Documentary film about how Chinese survivors inspired James Cameron’s ‘Titanic’ comes to China
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The secret six

 

Promotional material for The Six Photo
 
Promotional material for The Six Photo
 
As Rose clung to a wooden panel that could only hold one person, she was forced to watch helplessly as her lover Jack died of hypothermia in the dark, cold sea water and gradually sank into the depths.
 
This scene from the 1997 Hollywood blockbuster Titanic has broken countless hearts, but few people know that it was partially inspired by the experiences of a Chinese man who was one of six Chinese survivors of the disaster.
 
In a documentary set for release in China on Friday, Titanic director James Cameron mentions how he was impressed by the Chinese man's strong will to live, so had decided to let Jack and Rose retell his story.
 
A mirror for today
 
The Six, directed by Arthur Jones and executive produced by Cameron, is a story about the Chinese survivors who lived through the horrific disaster in 1912. Although they escaped from the marine peril, they were not able to avoid anger and misunderstandings from Western society at the time, which accused them of stowing away on the Titanic and even pretending to be women to get a seat on a lifeboat.
 
"The world should not just think about a romantic story when it comes to the Titanic, they should also learn about the stories of the six Chinese people who have been wiped from history," the film's trailer says, explaining its goal of ensuring these six are remembered alongside the more than 700 other survivors. 
 
Although the six survivors were vilified by Western media a century ago, their experiences are still relevant today as a rise in anti-Asian hate and attacks against Asians in the US echoes The Chinese Exclusion Act (1882-1943) and the racist atmosphere it created in the US.
 
"These Chinese people headed overseas over 100 years ago and dealt with racism all the time. The abolishment of this unequal act is some of the most significant progress the US has made," Jones told media in an interview. 
 
"And now Asian people need to keep going." 
 
The 100-minute-long film will be released on Friday in the Chinese mainland. More than 40,000 Chinese netizens have added the film to their want-to-see lists on ticketing platform Maoyan, while more than 50,000 have done the same on Chinese media review platform Douban.
 
Uncovering secrets 
 
Jones told the Global Times that he got the idea to explore the life of these six survivors in 2015.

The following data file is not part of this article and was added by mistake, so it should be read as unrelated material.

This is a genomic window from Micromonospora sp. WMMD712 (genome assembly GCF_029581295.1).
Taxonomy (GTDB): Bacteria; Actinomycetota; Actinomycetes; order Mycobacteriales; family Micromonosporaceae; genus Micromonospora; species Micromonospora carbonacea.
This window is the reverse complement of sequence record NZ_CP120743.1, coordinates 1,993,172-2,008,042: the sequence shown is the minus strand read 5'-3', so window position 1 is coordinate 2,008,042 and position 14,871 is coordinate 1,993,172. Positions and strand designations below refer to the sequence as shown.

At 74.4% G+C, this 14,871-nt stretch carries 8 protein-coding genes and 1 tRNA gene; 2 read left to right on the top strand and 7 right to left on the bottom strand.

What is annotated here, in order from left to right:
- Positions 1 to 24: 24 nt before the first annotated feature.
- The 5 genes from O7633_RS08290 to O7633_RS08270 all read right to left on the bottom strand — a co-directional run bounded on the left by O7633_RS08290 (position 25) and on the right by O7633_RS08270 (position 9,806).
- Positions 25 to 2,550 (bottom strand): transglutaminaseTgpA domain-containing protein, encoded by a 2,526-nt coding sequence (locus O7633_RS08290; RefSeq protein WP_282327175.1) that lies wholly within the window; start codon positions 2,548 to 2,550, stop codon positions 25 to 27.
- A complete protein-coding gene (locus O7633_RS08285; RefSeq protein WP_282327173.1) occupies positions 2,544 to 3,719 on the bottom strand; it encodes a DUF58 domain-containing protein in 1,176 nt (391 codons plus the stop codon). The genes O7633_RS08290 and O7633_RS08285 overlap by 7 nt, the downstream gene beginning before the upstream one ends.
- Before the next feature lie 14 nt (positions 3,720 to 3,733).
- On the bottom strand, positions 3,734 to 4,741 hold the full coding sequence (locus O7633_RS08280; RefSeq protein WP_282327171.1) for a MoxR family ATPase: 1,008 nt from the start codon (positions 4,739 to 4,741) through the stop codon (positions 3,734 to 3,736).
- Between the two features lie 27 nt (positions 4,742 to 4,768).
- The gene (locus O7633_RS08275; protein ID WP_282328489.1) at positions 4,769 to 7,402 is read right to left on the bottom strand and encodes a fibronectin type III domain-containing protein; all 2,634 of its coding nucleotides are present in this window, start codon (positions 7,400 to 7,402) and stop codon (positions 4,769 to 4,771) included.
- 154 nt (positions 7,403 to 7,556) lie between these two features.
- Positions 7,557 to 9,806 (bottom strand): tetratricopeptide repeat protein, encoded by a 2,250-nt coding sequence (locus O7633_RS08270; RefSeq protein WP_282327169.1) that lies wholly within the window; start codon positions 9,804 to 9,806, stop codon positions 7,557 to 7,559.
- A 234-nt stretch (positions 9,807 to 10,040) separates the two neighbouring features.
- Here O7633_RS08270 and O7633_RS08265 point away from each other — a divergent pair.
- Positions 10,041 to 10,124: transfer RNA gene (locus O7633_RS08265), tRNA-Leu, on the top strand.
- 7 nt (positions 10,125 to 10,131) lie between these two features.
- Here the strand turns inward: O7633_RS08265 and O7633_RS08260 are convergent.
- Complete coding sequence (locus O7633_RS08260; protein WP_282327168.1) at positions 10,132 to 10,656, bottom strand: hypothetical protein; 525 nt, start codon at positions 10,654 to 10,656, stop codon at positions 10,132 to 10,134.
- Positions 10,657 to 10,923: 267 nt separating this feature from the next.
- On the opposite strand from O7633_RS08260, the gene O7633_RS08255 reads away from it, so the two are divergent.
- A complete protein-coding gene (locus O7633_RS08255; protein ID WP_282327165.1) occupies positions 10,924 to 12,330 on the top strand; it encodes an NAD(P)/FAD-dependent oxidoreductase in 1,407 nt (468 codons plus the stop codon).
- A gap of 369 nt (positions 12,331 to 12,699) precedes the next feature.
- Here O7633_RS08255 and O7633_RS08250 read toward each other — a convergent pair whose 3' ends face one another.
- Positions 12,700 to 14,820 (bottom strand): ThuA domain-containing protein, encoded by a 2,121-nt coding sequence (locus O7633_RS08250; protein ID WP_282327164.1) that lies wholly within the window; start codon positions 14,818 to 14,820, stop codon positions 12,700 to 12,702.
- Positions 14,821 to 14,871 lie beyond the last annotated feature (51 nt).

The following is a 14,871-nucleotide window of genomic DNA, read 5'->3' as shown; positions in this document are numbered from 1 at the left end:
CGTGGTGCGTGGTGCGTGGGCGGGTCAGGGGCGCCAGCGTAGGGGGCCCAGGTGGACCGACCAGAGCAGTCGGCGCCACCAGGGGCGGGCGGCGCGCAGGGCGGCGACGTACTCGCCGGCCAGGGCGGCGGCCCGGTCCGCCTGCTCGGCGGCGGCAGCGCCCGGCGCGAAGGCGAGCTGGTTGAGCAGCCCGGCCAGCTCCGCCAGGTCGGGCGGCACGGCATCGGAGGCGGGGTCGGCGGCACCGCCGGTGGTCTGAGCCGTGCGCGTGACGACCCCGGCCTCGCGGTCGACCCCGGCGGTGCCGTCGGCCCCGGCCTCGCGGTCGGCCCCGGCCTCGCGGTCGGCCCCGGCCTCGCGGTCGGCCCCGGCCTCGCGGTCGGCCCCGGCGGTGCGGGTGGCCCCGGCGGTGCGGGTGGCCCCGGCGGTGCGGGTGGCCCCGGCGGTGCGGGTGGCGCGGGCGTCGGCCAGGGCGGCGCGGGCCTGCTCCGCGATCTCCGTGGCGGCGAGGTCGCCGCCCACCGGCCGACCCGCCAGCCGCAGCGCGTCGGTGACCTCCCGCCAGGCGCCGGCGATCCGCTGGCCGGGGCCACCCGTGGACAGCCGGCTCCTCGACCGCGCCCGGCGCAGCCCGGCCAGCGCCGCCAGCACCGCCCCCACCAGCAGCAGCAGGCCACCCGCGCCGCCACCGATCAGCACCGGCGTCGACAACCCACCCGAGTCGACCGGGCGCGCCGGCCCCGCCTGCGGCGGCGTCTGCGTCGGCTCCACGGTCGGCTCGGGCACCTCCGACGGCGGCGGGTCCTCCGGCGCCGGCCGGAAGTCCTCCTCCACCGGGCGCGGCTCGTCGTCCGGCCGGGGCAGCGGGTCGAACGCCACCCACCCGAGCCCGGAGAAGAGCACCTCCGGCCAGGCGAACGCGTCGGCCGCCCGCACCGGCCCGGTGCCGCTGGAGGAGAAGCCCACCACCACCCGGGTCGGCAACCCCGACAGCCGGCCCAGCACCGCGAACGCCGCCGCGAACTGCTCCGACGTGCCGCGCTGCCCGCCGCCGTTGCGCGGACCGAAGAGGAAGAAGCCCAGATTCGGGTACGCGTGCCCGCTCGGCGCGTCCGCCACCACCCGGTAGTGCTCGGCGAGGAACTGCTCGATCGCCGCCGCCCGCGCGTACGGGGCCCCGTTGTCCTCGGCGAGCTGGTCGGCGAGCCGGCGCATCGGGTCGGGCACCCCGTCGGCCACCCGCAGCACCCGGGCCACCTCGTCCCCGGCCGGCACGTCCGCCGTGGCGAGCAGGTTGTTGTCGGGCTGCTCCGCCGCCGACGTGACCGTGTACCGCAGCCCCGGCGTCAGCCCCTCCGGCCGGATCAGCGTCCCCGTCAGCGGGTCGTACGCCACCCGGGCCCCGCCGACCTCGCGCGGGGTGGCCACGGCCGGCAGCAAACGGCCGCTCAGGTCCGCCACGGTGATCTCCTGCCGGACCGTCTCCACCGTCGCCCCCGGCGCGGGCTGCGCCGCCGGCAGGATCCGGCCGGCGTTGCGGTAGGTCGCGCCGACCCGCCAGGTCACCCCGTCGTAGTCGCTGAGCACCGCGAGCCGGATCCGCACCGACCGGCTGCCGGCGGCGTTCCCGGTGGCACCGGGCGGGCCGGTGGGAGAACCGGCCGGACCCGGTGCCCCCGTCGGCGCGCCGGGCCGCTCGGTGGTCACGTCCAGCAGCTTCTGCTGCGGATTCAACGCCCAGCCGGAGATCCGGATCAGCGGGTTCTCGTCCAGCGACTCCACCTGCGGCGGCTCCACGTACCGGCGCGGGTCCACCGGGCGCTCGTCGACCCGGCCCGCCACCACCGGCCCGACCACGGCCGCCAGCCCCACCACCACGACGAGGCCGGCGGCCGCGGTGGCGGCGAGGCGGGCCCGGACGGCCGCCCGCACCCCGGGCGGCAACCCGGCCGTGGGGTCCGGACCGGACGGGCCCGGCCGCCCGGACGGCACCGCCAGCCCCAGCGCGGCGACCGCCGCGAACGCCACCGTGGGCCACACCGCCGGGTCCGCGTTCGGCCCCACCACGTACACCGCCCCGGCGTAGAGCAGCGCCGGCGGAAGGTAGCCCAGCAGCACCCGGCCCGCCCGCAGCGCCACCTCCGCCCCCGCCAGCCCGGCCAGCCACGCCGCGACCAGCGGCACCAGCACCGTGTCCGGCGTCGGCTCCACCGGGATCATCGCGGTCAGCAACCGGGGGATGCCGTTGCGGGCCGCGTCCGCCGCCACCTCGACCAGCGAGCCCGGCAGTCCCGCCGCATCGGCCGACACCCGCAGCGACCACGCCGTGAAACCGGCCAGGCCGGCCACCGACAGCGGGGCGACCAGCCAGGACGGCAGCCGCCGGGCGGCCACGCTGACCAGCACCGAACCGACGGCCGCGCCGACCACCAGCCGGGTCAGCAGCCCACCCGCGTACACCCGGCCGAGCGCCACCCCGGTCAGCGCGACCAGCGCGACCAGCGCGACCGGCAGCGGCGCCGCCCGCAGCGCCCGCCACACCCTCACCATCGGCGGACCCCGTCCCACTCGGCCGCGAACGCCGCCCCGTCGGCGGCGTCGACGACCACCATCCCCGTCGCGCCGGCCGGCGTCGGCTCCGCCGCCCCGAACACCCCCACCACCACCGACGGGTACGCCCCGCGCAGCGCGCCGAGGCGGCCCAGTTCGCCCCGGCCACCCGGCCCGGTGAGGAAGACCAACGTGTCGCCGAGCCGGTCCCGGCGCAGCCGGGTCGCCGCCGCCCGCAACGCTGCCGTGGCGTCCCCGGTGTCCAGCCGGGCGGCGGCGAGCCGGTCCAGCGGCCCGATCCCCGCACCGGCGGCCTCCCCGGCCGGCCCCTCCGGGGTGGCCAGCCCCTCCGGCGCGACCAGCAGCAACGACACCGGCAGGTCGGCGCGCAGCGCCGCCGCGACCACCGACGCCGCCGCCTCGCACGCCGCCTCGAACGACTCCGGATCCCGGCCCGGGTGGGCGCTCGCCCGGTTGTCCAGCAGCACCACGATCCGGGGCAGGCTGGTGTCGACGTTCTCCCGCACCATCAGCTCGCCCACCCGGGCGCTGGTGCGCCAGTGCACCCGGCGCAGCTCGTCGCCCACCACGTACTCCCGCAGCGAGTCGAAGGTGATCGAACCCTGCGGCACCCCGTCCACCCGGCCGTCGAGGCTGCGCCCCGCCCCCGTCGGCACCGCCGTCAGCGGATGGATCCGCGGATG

"But this was a very complicated process. We carried out research, filming and post-production at the same time," Jones noted.
 
The production team traveled to many places in various countries, including Chicago and San Francisco in the US and Taishan in China as they followed the traces left behind by these Chinese survivors, who had been sailors and among whom some immigrated to other countries.
 
According to records of the ship's passengers, eight Chinese men bought tickets and boarded the Titanic for its maiden voyage. When the ship crashed against the giant iceberg that led to its doom, these eight people may have been among the first batch of passengers who were endangered by the accident, the documentary said. 
 
The list of survivors shows that six of these eight were rescued. Among them, Fang Lang, who later changed his name to Fang Rongshan, was rescued by a returning lifeboat while floating on a piece of wood, and the other five managed to board a lifeboat from the ship. 
 
Fang's story is the most complete of the six in the documentary as Jones and his research team were able to track down Fang's son in the US state of Wisconsin. The man had never known about his father's connection to the world-famous disaster. 
 
Jones said that he felt Fang had big dreams for the future and was not content with being a sailor his whole life. Among the belongings he lost in the disaster were six neckties and suits, which Jones said shows he had plans to become a businessman when he left his hometown. 
 
Researchers also followed another survivor's footprints to Canada, where that former passenger opened a cafe and became a well-liked member of his neighborhood.
 

 

Standing up to racism
 
None of these six survivors had ever shared their heart-stopping stories with the people around them. They took their secret to the grave, which led to many difficulties for Jones's team.
 
But why did they choose to hide their death-defying experience while the stories of other survivors are known to all? Jones said that he thinks one of the reasons is that they probably felt like an "other" in Western society and had to constantly deal with  many prejudices at that time, so in order to live in peace, they decided to sink into obscurity and keep silent.
 
As an early immigrant from China to the West, Fang had to deal with unequal treatment, such as that imposed by the US' Chinese Exclusion Act. They bravely stood up to prejudice and fought against racism to finally improve the situation for their descendents. 
 
"I was moved by their brave resistance against racism," Jones said.
 
The director noted that a century ago Chinese immigrants set the pace for resisting bigotry and now Asians in the US should continue to unite together and strive for equal rights.
 
"People have realized that hate and racism against Asian people is a big problem, which is progress, but the next step is to change it," the director said.
 

 
 


 
 


 
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If you do what you always did, you will get what you always got.
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